Ethan, it might be worth it for you to look into putting a couple of dampers in your current ductwork, in essence making the upstairs a different zone than the downstairs. It shouldn't cost that much (the systems they showed on "This Old House" didn't look that complicated). Tenants would be happy to be able to control their own heat in each apartment. There's no reason they should have to be uncomfortable. Otherwise you're asking for frequent tenant turnover. Happy tenants will stay. Give them window plastic and make sure there are no big drafts. Very inexpensive ways to illustrate you care about their comfort, and to save money at the same time.

I really don't like the idea of you controlling their temperature remotely.

Updated almost 8 years ago

PS. I'm amazed that you can find anything for $45K in Madison. Yep, our taxes are high. I pay over $4K year per house...

@Ethan Blue Your taxes are insane there, they look like they are about 3% of purchase value per year. One thing you might consider is adding a second gas furnace. You could probably get a high efficiency for under a $1,000, the question would be your ability to change the ductwork. Gives you 2 separate utilities and lower heating bills.

@Arthur Banks Thank you for your input, Arthur. I share some of your concerns with shared utilities.

@Tanya F. Thanks that is some great feedback, Tanya. I agree with you, happy tenants stay and I would rather not get in the middle of their comfort. At my other duplex, it is so much easier to manage because everything is separate. That's the way I prefer it. I am going to do some additional research into your suggestion. Also, I am not really from Madison, WI. I just put Madison because I thought people would recognize that name. I'm from pretty far north.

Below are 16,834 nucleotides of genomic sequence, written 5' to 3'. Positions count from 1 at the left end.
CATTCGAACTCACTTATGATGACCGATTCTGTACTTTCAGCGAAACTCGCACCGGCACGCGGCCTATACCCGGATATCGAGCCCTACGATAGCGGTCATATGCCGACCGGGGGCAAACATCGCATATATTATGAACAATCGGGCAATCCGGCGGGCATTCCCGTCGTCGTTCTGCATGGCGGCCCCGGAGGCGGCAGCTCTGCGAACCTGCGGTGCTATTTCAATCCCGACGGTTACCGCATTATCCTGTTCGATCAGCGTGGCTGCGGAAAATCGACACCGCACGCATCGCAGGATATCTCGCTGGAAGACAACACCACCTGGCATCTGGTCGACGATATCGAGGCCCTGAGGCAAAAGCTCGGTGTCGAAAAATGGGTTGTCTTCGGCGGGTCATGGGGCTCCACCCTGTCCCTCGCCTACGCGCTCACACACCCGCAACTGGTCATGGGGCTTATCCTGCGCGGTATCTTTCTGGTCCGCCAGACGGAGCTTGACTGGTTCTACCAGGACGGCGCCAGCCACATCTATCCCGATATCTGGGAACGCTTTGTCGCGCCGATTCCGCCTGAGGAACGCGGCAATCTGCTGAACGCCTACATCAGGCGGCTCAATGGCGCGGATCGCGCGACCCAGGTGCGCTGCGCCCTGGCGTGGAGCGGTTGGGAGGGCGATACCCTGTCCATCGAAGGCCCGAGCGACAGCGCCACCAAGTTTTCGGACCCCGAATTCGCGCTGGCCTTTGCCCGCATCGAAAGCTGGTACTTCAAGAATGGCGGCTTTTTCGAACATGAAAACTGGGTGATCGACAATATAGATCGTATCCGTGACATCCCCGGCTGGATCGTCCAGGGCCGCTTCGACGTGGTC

@Jerry W. Our taxes are annoying. Ideally, I would want to separate everything, although I don't know if I could install another furnace without upgrading the electrical service to the home.

Having an up & down unit with the thermostat downstairs is going to be a nightmare to control unless the lower tenant likes it on the cooler side. Heat rises and the upstairs tenant could be blistering hot while downstairs is too cold. You get into the situation where the downstairs tenant is calling for heat and the upstairs on wants a/c. You may want to price a through the wall unit for the upper unit and see if that might resolve the issue somewhat....you'll still have to be careful with who you put downstairs. I would also put a cap on the dollar amount of heat included per month. We include utilities in everything we rent but put a monthly cap in the leases and the bills are sent to the properties every month so the tenants know where they are. Anything "free" or included is going to be abused....just like going to the local buffer...people tend to gorge themselves and it's no different with utils.

I had 2 post-menopausal women sharing a home...one was always hot...the other always cold....drove them and me nuts...not to mention the utilities. It was a massive house to cool....so I bought a spot cooler for $300 for the girl who was always hot and problem was solved. She could cool her bedroom and stayed happy. Happy Investing!

@Ethan Blue @Eric Yingling @Arthur Banks

Great information! You may have already found these in your research, but there are tamper-proof thermostat units that are hardwired to a range of approximately 68-72 degrees. Not even the manufacturer can change this range once the product has left the assembly line. I am looking into this product when I start investing. I am not affiliated with and have no financial ties to this company. I'm sure there are many other suppliers to purchase from. www.landlordstat.com/

Does anyone prefer certain thermostats over others? Have you found it to be helpful breifly counseling tenants in regard to heat before they move in?

@Carlton B. Hi Carlon, thanks for your input. You're right, I could certainly rent it as a single family, but where I live, the premium for single families is not as high. I used to live and teach in Milwaukee and your guys' rental prices soar far above ours for good neighborhoods. By renting as a single family home, I would cash flow $200 or so less a month. If I'm not able to figure out this whole utility thing though, that might be the best way to go.

@Drew MacDermott It's nice to have a product like that available. I guess to speak to @Tanya F. point, I don't want the tenant to think I am forcing them into anything. I want them to be able to control comfort levels and take responsibility for themselves, but if I have no other choices, it seems like this product could be very helpful.